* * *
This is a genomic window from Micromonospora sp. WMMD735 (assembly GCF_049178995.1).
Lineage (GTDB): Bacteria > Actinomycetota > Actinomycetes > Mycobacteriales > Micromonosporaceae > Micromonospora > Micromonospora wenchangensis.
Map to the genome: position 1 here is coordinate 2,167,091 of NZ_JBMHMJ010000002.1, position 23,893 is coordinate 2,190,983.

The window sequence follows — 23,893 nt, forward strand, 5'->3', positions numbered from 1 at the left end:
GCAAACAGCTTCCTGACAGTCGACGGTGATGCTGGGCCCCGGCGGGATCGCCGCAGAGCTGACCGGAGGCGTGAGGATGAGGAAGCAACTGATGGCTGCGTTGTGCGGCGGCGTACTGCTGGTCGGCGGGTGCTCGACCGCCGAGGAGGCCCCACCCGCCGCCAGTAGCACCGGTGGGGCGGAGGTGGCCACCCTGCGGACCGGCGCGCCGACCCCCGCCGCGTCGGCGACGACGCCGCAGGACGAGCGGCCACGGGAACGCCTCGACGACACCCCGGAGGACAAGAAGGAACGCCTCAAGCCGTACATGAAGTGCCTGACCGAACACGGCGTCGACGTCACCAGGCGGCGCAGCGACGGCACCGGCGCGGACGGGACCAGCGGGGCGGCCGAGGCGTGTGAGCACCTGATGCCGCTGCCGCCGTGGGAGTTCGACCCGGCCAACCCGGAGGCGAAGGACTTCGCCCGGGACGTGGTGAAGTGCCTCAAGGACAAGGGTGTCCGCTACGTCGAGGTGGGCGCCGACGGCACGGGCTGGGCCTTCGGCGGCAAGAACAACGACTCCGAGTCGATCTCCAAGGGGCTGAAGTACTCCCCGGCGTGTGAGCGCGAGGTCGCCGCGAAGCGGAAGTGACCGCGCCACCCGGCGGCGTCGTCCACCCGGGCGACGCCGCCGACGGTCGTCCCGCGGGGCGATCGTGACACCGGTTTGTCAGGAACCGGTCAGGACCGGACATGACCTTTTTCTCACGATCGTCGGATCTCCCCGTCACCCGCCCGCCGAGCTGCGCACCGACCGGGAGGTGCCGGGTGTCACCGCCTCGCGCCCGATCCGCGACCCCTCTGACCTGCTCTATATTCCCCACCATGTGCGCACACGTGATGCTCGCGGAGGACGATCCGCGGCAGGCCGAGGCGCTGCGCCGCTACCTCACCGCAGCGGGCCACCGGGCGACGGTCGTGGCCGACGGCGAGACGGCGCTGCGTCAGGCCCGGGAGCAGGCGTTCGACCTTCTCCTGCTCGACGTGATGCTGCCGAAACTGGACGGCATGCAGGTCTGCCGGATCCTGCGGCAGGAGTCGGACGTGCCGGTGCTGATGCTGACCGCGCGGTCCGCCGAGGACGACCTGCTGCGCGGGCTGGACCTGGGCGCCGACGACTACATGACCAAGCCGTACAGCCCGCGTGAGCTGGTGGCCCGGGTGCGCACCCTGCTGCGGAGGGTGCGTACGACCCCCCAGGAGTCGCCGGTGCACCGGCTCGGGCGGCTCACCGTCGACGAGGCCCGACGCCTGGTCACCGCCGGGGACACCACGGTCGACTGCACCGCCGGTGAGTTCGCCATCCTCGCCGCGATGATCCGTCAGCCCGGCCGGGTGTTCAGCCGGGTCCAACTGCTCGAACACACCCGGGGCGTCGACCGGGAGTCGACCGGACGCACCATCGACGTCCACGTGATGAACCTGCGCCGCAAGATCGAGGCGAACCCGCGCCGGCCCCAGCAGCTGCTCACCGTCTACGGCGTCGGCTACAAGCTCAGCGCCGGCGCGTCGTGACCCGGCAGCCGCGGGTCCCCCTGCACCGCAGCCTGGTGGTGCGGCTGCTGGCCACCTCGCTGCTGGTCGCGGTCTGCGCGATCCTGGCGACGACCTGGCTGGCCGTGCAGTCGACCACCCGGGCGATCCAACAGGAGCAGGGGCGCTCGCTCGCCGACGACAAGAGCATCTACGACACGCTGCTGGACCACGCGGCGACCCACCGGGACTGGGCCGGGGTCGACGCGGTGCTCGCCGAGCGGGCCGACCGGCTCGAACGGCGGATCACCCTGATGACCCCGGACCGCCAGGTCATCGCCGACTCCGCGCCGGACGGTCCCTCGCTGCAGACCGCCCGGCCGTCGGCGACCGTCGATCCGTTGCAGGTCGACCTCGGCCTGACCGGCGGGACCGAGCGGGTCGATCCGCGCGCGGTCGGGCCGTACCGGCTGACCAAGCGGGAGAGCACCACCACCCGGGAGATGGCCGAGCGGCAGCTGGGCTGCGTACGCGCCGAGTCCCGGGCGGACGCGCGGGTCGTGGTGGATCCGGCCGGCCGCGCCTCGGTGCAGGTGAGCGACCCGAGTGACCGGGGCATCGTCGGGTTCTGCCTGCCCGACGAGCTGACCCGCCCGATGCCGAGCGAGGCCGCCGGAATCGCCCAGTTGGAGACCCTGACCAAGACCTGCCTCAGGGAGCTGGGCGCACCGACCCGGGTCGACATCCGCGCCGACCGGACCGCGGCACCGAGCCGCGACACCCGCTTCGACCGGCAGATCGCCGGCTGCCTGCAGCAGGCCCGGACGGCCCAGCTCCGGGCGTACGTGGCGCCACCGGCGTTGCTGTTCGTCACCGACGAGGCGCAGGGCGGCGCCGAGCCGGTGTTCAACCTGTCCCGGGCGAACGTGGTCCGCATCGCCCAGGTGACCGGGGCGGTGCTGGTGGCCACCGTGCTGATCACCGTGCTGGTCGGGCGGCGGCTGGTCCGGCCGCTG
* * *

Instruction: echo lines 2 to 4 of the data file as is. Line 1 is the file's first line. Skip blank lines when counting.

Lineage (GTDB): Bacteria > Actinomycetota > Actinomycetes > Mycobacteriales > Micromonosporaceae > Micromonospora > Micromonospora wenchangensis.
Map to the genome: position 1 here is coordinate 2,167,091 of NZ_JBMHMJ010000002.1, position 23,893 is coordinate 2,190,983.

The window sequence follows — 23,893 nt, forward strand, 5'->3', positions numbered from 1 at the left end: